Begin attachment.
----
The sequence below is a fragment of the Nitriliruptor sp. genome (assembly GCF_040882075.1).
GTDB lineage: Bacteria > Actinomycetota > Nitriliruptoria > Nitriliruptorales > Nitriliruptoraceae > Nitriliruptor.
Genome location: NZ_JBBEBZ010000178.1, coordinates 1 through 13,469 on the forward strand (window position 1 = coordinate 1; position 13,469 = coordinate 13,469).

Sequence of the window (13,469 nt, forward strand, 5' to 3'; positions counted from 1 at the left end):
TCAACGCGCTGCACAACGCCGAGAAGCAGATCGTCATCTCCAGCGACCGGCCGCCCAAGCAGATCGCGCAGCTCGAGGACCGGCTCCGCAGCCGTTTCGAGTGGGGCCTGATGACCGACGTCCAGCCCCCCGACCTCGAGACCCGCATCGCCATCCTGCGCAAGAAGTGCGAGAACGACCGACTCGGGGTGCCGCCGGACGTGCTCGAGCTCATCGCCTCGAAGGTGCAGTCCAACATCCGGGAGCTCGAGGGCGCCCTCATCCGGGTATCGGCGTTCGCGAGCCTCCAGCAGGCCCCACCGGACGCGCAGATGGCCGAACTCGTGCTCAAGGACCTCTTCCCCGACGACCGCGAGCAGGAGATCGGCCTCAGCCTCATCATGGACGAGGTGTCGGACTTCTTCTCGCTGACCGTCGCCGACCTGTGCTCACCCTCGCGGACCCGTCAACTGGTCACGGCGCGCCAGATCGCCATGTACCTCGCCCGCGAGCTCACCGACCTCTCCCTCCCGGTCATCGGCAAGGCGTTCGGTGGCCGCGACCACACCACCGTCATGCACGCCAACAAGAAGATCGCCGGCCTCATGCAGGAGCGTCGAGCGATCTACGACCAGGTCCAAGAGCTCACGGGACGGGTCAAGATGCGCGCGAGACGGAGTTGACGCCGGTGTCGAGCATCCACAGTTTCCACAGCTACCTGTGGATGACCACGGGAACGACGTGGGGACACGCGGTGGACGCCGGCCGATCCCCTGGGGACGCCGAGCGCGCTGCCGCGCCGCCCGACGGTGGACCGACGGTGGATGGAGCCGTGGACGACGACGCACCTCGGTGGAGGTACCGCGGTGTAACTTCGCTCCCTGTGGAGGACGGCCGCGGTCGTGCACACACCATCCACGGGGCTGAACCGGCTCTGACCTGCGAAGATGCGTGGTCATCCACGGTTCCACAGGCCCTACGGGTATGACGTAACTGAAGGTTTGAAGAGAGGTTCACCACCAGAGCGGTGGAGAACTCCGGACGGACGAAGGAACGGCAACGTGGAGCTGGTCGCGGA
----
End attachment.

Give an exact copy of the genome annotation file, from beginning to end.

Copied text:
The sequence below is a fragment of the Nitriliruptor sp. genome (assembly GCF_040882075.1).
GTDB lineage: Bacteria > Actinomycetota > Nitriliruptoria > Nitriliruptorales > Nitriliruptoraceae > Nitriliruptor.
Genome location: NZ_JBBEBZ010000178.1, coordinates 1 through 13,469 on the forward strand (window position 1 = coordinate 1; position 13,469 = coordinate 13,469).

Sequence of the window (13,469 nt, forward strand, 5' to 3'; positions counted from 1 at the left end):
TCAACGCGCTGCACAACGCCGAGAAGCAGATCGTCATCTCCAGCGACCGGCCGCCCAAGCAGATCGCGCAGCTCGAGGACCGGCTCCGCAGCCGTTTCGAGTGGGGCCTGATGACCGACGTCCAGCCCCCCGACCTCGAGACCCGCATCGCCATCCTGCGCAAGAAGTGCGAGAACGACCGACTCGGGGTGCCGCCGGACGTGCTCGAGCTCATCGCCTCGAAGGTGCAGTCCAACATCCGGGAGCTCGAGGGCGCCCTCATCCGGGTATCGGCGTTCGCGAGCCTCCAGCAGGCCCCACCGGACGCGCAGATGGCCGAACTCGTGCTCAAGGACCTCTTCCCCGACGACCGCGAGCAGGAGATCGGCCTCAGCCTCATCATGGACGAGGTGTCGGACTTCTTCTCGCTGACCGTCGCCGACCTGTGCTCACCCTCGCGGACCCGTCAACTGGTCACGGCGCGCCAGATCGCCATGTACCTCGCCCGCGAGCTCACCGACCTCTCCCTCCCGGTCATCGGCAAGGCGTTCGGTGGCCGCGACCACACCACCGTCATGCACGCCAACAAGAAGATCGCCGGCCTCATGCAGGAGCGTCGAGCGATCTACGACCAGGTCCAAGAGCTCACGGGACGGGTCAAGATGCGCGCGAGACGGAGTTGACGCCGGTGTCGAGCATCCACAGTTTCCACAGCTACCTGTGGATGACCACGGGAACGACGTGGGGACACGCGGTGGACGCCGGCCGATCCCCTGGGGACGCCGAGCGCGCTGCCGCGCCGCCCGACGGTGGACCGACGGTGGATGGAGCCGTGGACGACGACGCACCTCGGTGGAGGTACCGCGGTGTAACTTCGCTCCCTGTGGAGGACGGCCGCGGTCGTGCACACACCATCCACGGGGCTGAACCGGCTCTGACCTGCGAAGATGCGTGGTCATCCACGGTTCCACAGGCCCTACGGGTATGACGTAACTGAAGGTTTGAAGAGAGGTTCACCACCAGAGCGGTGGAGAACTCCGGACGGACGAAGGAACGGCAACGTGGAGCTGGTCGCGGA